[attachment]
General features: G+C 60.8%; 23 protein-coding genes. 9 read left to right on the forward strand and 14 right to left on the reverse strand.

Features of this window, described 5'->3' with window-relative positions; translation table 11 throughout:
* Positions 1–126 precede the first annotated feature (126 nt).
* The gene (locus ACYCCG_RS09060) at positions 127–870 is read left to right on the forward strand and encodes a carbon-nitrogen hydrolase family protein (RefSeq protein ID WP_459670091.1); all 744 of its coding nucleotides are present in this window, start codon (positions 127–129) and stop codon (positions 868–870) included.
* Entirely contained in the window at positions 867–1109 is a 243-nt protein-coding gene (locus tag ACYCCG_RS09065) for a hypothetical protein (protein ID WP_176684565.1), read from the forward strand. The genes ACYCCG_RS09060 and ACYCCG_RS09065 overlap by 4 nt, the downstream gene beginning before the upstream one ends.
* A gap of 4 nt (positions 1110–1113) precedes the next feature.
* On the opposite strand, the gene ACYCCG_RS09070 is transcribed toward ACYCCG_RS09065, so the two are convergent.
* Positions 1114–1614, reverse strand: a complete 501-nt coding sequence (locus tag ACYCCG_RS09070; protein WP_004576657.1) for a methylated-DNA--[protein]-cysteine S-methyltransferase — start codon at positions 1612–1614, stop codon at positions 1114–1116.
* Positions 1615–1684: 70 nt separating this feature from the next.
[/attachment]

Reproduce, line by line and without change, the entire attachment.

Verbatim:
General features: G+C 60.8%; 23 protein-coding genes. 9 read left to right on the forward strand and 14 right to left on the reverse strand.

Features of this window, described 5'->3' with window-relative positions; translation table 11 throughout:
* Positions 1–126 precede the first annotated feature (126 nt).
* The gene (locus ACYCCG_RS09060) at positions 127–870 is read left to right on the forward strand and encodes a carbon-nitrogen hydrolase family protein (RefSeq protein ID WP_459670091.1); all 744 of its coding nucleotides are present in this window, start codon (positions 127–129) and stop codon (positions 868–870) included.
* Entirely contained in the window at positions 867–1109 is a 243-nt protein-coding gene (locus tag ACYCCG_RS09065) for a hypothetical protein (protein ID WP_176684565.1), read from the forward strand. The genes ACYCCG_RS09060 and ACYCCG_RS09065 overlap by 4 nt, the downstream gene beginning before the upstream one ends.
* A gap of 4 nt (positions 1110–1113) precedes the next feature.
* On the opposite strand, the gene ACYCCG_RS09070 is transcribed toward ACYCCG_RS09065, so the two are convergent.
* Positions 1114–1614, reverse strand: a complete 501-nt coding sequence (locus tag ACYCCG_RS09070; protein WP_004576657.1) for a methylated-DNA--[protein]-cysteine S-methyltransferase — start codon at positions 1612–1614, stop codon at positions 1114–1116.
* Positions 1615–1684: 70 nt separating this feature from the next.